In his response, Warhol mentioned them as one of the reasons behind his first tin can paintings: I heard that your mother used to make these little tin flowers and sell them to help support you in the early days. You take a tin-can, the bigger the tin-can the better, like the family size ones that peach halves come in, and I think you cut them with scissors.

My mother always had lots of cans around, including the soup cans. Robert Indiana once said: The reason he painted soup cans is that he liked soup. Thus, they all became subjects of his work. Even though the company at the time sold four out of every five cans of prepared soup in the United States, Warhol preferred that the company not be involved "because the whole point would be lost with any kind of commercial tie-in.

However, his deadpan manner endeavored to be devoid of emotional and social commentary. Warhol is now understood to represent the modern era of commercialization and indiscriminate "sameness. His adoption of the pseudo-industrial silkscreen process spoke against the use of a series to demonstrate subtlety. Warhol sought to reject invention and nuance by creating the appearance that his work had been printed, [45] and he systematically recreated imperfections. Furthermore, the idea of isolating eminently recognizable pop culture items was ridiculous enough to the art world that both the merits and ethics of the work were perfectly reasonable debate topics for those who had not even seen the piece.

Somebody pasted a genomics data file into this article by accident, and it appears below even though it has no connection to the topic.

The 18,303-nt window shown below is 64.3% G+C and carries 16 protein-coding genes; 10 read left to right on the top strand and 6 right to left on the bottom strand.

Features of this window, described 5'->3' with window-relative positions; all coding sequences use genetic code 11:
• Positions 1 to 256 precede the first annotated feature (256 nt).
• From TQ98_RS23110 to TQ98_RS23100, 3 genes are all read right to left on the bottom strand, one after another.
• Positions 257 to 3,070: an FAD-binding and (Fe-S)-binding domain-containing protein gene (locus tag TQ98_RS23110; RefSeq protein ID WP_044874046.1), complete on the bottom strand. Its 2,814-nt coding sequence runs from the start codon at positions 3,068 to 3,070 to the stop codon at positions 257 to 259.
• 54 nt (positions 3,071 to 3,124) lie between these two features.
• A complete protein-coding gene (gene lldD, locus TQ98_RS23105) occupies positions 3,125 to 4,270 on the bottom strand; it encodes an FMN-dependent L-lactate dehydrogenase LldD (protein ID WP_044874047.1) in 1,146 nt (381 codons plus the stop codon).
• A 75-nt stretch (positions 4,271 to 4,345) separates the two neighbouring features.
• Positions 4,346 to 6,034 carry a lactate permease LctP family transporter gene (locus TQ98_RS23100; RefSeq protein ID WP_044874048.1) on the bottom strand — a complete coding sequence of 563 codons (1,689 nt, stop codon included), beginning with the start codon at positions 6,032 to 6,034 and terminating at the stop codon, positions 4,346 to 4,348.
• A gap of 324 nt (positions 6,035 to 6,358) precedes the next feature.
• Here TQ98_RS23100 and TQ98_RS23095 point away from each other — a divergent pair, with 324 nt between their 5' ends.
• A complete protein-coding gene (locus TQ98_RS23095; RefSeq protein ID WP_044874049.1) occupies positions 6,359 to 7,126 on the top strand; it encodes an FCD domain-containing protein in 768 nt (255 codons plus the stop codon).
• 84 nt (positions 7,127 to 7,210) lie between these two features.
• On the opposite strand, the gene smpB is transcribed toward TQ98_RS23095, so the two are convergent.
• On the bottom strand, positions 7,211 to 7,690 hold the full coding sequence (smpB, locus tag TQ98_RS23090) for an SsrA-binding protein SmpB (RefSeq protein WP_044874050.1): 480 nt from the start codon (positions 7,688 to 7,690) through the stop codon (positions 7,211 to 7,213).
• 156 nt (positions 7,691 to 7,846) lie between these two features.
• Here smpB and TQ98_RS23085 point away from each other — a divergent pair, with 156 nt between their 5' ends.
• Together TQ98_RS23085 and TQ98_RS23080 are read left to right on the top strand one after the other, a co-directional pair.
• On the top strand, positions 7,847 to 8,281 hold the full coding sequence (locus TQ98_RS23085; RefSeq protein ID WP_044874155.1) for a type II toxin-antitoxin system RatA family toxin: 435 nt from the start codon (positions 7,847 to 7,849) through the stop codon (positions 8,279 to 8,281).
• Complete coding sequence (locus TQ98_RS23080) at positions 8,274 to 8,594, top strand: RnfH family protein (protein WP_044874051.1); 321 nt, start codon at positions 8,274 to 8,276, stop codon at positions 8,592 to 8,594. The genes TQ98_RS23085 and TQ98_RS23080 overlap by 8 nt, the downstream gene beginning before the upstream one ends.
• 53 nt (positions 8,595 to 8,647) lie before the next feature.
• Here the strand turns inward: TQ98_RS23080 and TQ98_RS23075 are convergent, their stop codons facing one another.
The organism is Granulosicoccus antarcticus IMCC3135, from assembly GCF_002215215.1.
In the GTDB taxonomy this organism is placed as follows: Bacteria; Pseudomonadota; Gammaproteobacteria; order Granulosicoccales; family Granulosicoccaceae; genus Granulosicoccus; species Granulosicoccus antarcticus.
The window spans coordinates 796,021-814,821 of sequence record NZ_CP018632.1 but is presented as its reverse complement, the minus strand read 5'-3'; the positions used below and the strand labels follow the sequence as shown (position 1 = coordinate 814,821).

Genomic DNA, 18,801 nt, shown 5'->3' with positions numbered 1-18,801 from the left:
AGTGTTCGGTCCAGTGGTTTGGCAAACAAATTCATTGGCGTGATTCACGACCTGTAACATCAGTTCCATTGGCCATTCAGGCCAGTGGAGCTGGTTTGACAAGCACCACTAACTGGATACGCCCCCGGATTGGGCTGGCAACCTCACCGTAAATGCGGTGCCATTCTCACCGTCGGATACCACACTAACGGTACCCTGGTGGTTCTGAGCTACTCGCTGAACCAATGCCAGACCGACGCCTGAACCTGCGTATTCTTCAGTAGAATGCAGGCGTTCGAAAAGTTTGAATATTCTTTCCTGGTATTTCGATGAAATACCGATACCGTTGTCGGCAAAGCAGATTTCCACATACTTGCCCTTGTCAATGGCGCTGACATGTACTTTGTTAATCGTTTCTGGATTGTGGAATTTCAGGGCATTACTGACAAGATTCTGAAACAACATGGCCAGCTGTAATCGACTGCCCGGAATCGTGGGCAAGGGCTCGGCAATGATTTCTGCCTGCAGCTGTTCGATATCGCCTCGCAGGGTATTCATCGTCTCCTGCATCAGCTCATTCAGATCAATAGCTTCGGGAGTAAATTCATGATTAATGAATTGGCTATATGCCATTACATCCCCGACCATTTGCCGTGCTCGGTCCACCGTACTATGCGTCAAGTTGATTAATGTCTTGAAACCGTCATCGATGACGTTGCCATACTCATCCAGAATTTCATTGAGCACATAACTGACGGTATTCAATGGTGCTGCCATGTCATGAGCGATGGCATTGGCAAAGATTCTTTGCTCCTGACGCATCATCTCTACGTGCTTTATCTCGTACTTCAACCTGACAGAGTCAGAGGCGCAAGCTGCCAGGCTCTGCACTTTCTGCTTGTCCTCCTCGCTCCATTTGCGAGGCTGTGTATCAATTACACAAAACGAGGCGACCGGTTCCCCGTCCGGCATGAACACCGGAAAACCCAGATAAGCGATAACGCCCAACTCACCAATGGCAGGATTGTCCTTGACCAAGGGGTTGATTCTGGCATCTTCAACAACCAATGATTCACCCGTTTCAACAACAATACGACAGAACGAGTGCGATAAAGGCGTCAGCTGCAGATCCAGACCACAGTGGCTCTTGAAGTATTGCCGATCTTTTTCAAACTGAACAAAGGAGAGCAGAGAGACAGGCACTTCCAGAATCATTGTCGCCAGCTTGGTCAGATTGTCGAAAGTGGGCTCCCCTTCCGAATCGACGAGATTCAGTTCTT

Pop art eliminates overtones and undertones that would otherwise be associated with representations. Instead of harmonious three-dimensional arrangements of objects, he chose mechanical derivatives of commercial illustration with an emphasis on the packaging.

Many perceived it as a subversive and Marxist satire on American capitalism. It is likely that his pop art was nothing more than an attempt to attract attention to his work.

Whereas previous artists used repetition to demonstrate their skill at depicting variation, Warhol coupled "repetition" with "monotony" as he professed his love of artwork themes. Occasionally, he chose to depict cans with torn labels , peeling labels, crushed bodies, or opened lids images right. Sometimes he added related items like a bowl of soup or a can opener in the image on the right below.

Many of these works were now being produced at the already acclaimed studio, " The Factory. Example of a damaged variation. Another variation of the originals. It is composed of ten rows and twenty columns of numerous flavors of soups. Experts point to it as one of the most significant works of pop art both as a pop representation and as conjunction with immediate predecessors such as Jasper Johns and the successors movements of Minimal and Conceptual art.

Otherwise the image was flat. The works with torn labels are perceived as metaphors of life in the sense that even packaged food must meet its end. They are often described as expressionistic. The first took place in 1962, during which he created realistic images, and produced numerous pencil drawings of the subject. In the late 1970s, he again returned to the soup cans while inverting and reversing the images.

Warhol is further regarded for his iconic serial celebrity silkscreens of such people as Elvis Presley , Marilyn Monroe and Liz Taylor , produced during his 1962—1964 silkscreening phase.

His most commonly repeated painting subjects are Taylor, Monroe, Presley, Jackie Kennedy and similar celebrities. Posthumously, he became the subject of the largest single-artist art museum in the United States in 1994. Stars, Deaths, Disasters, 1962—1964 that ran from March 18, 2006 — June 18, 2006.